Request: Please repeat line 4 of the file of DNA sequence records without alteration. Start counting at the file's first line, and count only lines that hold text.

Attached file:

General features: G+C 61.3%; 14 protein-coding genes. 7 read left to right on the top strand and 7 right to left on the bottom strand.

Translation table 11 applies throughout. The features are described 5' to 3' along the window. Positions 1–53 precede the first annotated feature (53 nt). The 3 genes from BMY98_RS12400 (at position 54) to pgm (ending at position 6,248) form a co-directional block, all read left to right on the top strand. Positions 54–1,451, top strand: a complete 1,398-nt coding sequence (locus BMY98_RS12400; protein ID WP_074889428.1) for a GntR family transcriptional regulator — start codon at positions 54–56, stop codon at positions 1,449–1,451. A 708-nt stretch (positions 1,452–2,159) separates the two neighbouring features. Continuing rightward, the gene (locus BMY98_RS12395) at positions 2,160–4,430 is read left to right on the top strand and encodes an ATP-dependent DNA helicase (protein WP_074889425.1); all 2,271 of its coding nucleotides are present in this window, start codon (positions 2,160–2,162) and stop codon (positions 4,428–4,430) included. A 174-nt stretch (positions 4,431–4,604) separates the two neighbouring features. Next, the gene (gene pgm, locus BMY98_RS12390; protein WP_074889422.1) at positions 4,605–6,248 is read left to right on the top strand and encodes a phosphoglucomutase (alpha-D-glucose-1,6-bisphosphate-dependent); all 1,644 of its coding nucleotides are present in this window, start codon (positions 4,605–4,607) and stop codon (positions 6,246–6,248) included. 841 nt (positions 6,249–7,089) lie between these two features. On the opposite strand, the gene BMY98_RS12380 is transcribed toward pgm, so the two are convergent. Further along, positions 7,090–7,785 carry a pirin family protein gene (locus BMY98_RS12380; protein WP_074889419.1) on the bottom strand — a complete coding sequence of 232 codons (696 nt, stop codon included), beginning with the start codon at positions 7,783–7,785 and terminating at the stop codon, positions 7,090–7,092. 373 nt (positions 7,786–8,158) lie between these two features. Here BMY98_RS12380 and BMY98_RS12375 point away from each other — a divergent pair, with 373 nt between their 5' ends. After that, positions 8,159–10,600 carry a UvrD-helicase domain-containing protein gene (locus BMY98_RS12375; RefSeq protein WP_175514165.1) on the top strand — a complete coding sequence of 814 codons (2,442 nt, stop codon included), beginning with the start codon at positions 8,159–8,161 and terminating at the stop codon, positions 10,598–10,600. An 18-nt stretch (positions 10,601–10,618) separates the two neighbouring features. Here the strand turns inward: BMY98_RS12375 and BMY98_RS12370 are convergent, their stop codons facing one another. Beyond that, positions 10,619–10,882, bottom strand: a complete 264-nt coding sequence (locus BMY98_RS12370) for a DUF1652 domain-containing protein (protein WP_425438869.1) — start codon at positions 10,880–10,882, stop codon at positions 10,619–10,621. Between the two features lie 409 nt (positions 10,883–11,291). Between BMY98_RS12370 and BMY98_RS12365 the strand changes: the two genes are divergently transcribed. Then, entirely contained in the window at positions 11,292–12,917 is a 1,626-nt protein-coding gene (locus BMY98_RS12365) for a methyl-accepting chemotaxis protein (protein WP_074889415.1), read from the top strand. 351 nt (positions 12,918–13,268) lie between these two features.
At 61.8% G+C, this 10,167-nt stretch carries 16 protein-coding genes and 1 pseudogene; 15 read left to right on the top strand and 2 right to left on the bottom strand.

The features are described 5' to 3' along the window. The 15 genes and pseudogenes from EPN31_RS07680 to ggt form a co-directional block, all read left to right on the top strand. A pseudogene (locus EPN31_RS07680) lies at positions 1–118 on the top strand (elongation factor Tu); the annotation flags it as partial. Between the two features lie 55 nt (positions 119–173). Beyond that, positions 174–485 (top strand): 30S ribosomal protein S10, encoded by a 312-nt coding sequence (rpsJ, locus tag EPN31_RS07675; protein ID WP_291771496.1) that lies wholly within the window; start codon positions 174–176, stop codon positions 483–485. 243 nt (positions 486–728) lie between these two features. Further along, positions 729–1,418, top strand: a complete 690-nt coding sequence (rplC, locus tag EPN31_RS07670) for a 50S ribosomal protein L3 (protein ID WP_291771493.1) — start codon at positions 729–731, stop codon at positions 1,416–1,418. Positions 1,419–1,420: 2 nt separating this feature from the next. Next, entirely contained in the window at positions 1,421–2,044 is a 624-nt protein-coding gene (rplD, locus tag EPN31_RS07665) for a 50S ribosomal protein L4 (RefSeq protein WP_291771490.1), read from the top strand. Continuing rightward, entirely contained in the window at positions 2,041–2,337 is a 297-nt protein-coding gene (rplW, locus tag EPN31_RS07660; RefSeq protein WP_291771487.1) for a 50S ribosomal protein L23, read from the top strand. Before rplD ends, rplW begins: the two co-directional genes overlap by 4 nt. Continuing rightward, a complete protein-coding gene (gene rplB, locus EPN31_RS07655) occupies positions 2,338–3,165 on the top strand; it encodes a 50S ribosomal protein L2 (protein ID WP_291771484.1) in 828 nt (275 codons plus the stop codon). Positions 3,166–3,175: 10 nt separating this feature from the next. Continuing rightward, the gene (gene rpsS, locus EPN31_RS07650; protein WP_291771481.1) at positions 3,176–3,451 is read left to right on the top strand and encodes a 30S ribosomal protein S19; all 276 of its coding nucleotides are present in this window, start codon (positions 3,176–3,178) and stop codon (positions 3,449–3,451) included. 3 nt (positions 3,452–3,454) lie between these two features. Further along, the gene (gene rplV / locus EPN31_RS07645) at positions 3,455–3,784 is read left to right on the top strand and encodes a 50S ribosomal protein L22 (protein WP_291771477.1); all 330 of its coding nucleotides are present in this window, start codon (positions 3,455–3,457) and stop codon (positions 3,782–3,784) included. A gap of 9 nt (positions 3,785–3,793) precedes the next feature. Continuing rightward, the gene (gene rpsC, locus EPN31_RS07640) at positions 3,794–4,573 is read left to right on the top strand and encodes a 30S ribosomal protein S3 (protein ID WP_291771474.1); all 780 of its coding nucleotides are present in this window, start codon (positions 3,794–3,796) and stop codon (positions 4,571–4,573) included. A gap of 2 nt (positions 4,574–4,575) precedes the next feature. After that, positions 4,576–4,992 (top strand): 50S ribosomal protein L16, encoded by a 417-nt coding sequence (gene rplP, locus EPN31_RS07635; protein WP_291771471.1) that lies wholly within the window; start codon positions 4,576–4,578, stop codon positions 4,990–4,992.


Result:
The features are described 5' to 3' along the window. The 15 genes and pseudogenes from EPN31_RS07680 to ggt form a co-directional block, all read left to right on the top strand. A pseudogene (locus EPN31_RS07680) lies at positions 1–118 on the top strand (elongation factor Tu); the annotation flags it as partial. Between the two features lie 55 nt (positions 119–173). Beyond that, positions 174–485 (top strand): 30S ribosomal protein S10, encoded by a 312-nt coding sequence (rpsJ, locus tag EPN31_RS07675; protein ID WP_291771496.1) that lies wholly within the window; start codon positions 174–176, stop codon positions 483–485. 243 nt (positions 486–728) lie between these two features. Further along, positions 729–1,418, top strand: a complete 690-nt coding sequence (rplC, locus tag EPN31_RS07670) for a 50S ribosomal protein L3 (protein ID WP_291771493.1) — start codon at positions 729–731, stop codon at positions 1,416–1,418. Positions 1,419–1,420: 2 nt separating this feature from the next. Next, entirely contained in the window at positions 1,421–2,044 is a 624-nt protein-coding gene (rplD, locus tag EPN31_RS07665) for a 50S ribosomal protein L4 (RefSeq protein WP_291771490.1), read from the top strand. Continuing rightward, entirely contained in the window at positions 2,041–2,337 is a 297-nt protein-coding gene (rplW, locus tag EPN31_RS07660; RefSeq protein WP_291771487.1) for a 50S ribosomal protein L23, read from the top strand. Before rplD ends, rplW begins: the two co-directional genes overlap by 4 nt. Continuing rightward, a complete protein-coding gene (gene rplB, locus EPN31_RS07655) occupies positions 2,338–3,165 on the top strand; it encodes a 50S ribosomal protein L2 (protein ID WP_291771484.1) in 828 nt (275 codons plus the stop codon). Positions 3,166–3,175: 10 nt separating this feature from the next. Continuing rightward, the gene (gene rpsS, locus EPN31_RS07650; protein WP_291771481.1) at positions 3,176–3,451 is read left to right on the top strand and encodes a 30S ribosomal protein S19; all 276 of its coding nucleotides are present in this window, start codon (positions 3,176–3,178) and stop codon (positions 3,449–3,451) included. 3 nt (positions 3,452–3,454) lie between these two features. Further along, the gene (gene rplV / locus EPN31_RS07645) at positions 3,455–3,784 is read left to right on the top strand and encodes a 50S ribosomal protein L22 (protein WP_291771477.1); all 330 of its coding nucleotides are present in this window, start codon (positions 3,455–3,457) and stop codon (positions 3,782–3,784) included. A gap of 9 nt (positions 3,785–3,793) precedes the next feature. Continuing rightward, the gene (gene rpsC, locus EPN31_RS07640) at positions 3,794–4,573 is read left to right on the top strand and encodes a 30S ribosomal protein S3 (protein ID WP_291771474.1); all 780 of its coding nucleotides are present in this window, start codon (positions 3,794–3,796) and stop codon (positions 4,571–4,573) included. A gap of 2 nt (positions 4,574–4,575) precedes the next feature. After that, positions 4,576–4,992 (top strand): 50S ribosomal protein L16, encoded by a 417-nt coding sequence (gene rplP, locus EPN31_RS07635; protein WP_291771471.1) that lies wholly within the window; start codon positions 4,576–4,578, stop codon positions 4,990–4,992.